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From Venice to Tipperary
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From Venice to Tipperary

1. Ireland, Venice, and the Middle Ages

November. The wind roars across this hillside acre as if it wanted to wrench my garden-shed studio off its foundations and scatter the pine boards across the face of Sliabh na mBan. I live on a mountainside in a remote corner of remotest Tipperary, at the end of an unmarked lane, three miles from the nearest stop sign, four miles from a newspaper or a bottle of milk. Even when the wind is still, there is no traffic noise—no sirens, no horns. If one hears a motor, usually it means one of the neighbors is driving his tractor up the lane, bringing hay to the cattle. When a solitary airplane flies over high above, its silent passing is a singular enough event to make one look up and follow its progress across the sky.

The wind is relentless. It whispers, whistles, swoops, and swerves, rattles gutters and windowpanes. The rain-saturated meadows I see out the window glow intensely green, and there is a velvety denseness in the foliage of pines that grow along the demarcations between fields. Here and there the ghostly gray trunk of a beech tree shows through, and the black and white of Friesian cattle decorate a field. The only color other than earth’s natural tones is that of our red car parked in front of the house.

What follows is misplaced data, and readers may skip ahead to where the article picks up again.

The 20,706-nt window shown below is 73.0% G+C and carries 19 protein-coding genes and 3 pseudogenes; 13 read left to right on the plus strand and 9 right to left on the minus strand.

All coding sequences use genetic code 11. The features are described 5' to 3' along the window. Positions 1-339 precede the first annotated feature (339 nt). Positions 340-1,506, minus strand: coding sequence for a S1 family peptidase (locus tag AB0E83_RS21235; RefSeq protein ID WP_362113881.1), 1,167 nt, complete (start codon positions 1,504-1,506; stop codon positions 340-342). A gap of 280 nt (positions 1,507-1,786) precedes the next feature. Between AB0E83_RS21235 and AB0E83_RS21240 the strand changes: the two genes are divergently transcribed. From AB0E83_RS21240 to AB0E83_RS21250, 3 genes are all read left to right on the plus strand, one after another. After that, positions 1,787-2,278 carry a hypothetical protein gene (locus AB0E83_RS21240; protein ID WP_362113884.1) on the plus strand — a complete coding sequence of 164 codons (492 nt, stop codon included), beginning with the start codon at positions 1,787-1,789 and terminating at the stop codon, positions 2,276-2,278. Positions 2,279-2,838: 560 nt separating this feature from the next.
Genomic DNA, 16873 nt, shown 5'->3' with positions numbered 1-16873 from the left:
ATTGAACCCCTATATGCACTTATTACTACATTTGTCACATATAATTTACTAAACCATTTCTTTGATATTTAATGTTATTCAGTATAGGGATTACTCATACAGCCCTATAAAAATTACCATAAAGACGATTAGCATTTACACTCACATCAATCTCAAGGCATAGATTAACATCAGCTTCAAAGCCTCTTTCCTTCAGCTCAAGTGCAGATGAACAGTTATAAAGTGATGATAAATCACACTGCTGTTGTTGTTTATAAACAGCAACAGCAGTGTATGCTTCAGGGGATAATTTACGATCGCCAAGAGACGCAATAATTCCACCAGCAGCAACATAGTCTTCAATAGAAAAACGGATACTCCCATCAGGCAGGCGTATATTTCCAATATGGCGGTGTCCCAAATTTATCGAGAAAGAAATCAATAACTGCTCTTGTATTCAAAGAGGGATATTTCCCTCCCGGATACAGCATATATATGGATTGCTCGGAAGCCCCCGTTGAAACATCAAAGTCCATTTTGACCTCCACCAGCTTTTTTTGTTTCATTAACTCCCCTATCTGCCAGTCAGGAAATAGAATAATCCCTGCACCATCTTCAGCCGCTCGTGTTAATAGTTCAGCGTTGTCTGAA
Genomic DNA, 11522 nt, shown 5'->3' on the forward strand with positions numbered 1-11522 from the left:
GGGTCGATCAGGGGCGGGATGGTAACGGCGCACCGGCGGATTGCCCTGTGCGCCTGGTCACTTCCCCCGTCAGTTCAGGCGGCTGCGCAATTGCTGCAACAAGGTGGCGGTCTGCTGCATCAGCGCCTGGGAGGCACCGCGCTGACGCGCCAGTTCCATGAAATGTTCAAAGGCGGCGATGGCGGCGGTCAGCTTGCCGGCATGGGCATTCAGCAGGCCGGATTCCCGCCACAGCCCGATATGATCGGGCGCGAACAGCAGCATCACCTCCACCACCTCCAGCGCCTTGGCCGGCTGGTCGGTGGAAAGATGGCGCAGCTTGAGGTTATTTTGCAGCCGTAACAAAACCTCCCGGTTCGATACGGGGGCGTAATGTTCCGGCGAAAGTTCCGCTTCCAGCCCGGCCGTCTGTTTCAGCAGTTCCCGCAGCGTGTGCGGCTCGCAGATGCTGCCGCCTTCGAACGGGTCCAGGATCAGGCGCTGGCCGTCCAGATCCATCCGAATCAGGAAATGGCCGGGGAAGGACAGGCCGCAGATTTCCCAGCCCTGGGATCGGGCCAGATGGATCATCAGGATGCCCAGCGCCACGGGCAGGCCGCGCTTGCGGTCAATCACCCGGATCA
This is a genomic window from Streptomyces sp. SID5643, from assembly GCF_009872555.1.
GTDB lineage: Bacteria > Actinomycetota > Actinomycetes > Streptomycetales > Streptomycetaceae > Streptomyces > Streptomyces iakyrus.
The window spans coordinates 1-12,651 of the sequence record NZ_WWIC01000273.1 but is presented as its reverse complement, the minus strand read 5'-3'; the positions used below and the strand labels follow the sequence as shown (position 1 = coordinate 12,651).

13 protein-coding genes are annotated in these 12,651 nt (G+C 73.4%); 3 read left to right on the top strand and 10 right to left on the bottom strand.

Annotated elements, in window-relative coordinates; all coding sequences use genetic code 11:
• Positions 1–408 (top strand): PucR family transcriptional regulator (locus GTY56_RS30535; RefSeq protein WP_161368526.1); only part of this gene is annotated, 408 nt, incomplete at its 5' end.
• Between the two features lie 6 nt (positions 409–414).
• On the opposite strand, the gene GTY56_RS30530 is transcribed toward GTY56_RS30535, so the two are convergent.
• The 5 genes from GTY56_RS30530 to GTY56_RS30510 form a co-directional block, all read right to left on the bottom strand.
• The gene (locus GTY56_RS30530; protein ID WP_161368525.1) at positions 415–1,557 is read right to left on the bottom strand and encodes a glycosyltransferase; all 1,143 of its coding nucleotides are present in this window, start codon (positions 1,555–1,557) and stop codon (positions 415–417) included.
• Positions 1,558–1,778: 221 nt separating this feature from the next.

But another place fills my mind’s eye tonight. I have just returned from Venice. While I was gone a gale blew the hinges off the henhouse door, then blew the door off, and the fox killed one of the chickens. This morning when I got up I saw him out there, trying to sniff out another opening. He pranced away when he saw me, looking for all the world like a Renaissance dandy in a russet-colored tunic, his gorgeous tail pluming behind him. He was light on his feet and carried himself with the style of young courtiers in paintings by Carpaccio in the Accademia Gallery.

One goes to Venice for the intoxication of spending a few days in a place that is utterly beautiful. By comparison with many parts of the world, I already live in such a place, even though Ireland is changing every day, and not necessarily for the better. It has been many years since anyone could with a straight face call this country the land of saints and scholars.

Both Venice and the Irish hinterland still carry some flavor of life in Europe during the Middle Ages. The contemplation of both these ancient cultures raises us for a few moments above the day’s trivia. In the eighth century, when Venice was first establishing herself as a city-state with a more or less secure foundation in its lagoon, trading for salt and grain between the mainland of Lombardy and [End Page 58] the Byzantine Empire to the east, Ireland had already achieved a rich monastic culture that produced illuminated manuscripts like the Book of Kells and dispatched missionaries to nearby Scotland and England, as well as to Germany and Switzerland on the continent. The first Viking invasions lay a century or so in the future, and Irish monastic culture was thriving. The monks can hardly have suspected their way of life was about to be threatened and ravaged by predators sailing fast ships down from the northern fjords.

After the breakup of the Roman Empire the problem for cultures all over Europe was how to sustain commerce, trade, prayer, and the making of art and artifacts as they had been carried on under the Romans, and at the same time to keep things safe from marauders like the Vikings in northern Europe, the Goths, Visigoths, and Huns in Central Europe and Italy, and barbarians at the borders of the Byzantine Empire—the New Rome that had supplanted the old imperium. Ireland, protected from outside interference by its remoteness, never had the Romans either as conquerors or as overlords who could provide a garrison of centurions to keep watch over the sea while a monk slowly shaped the capital letter at the beginning of...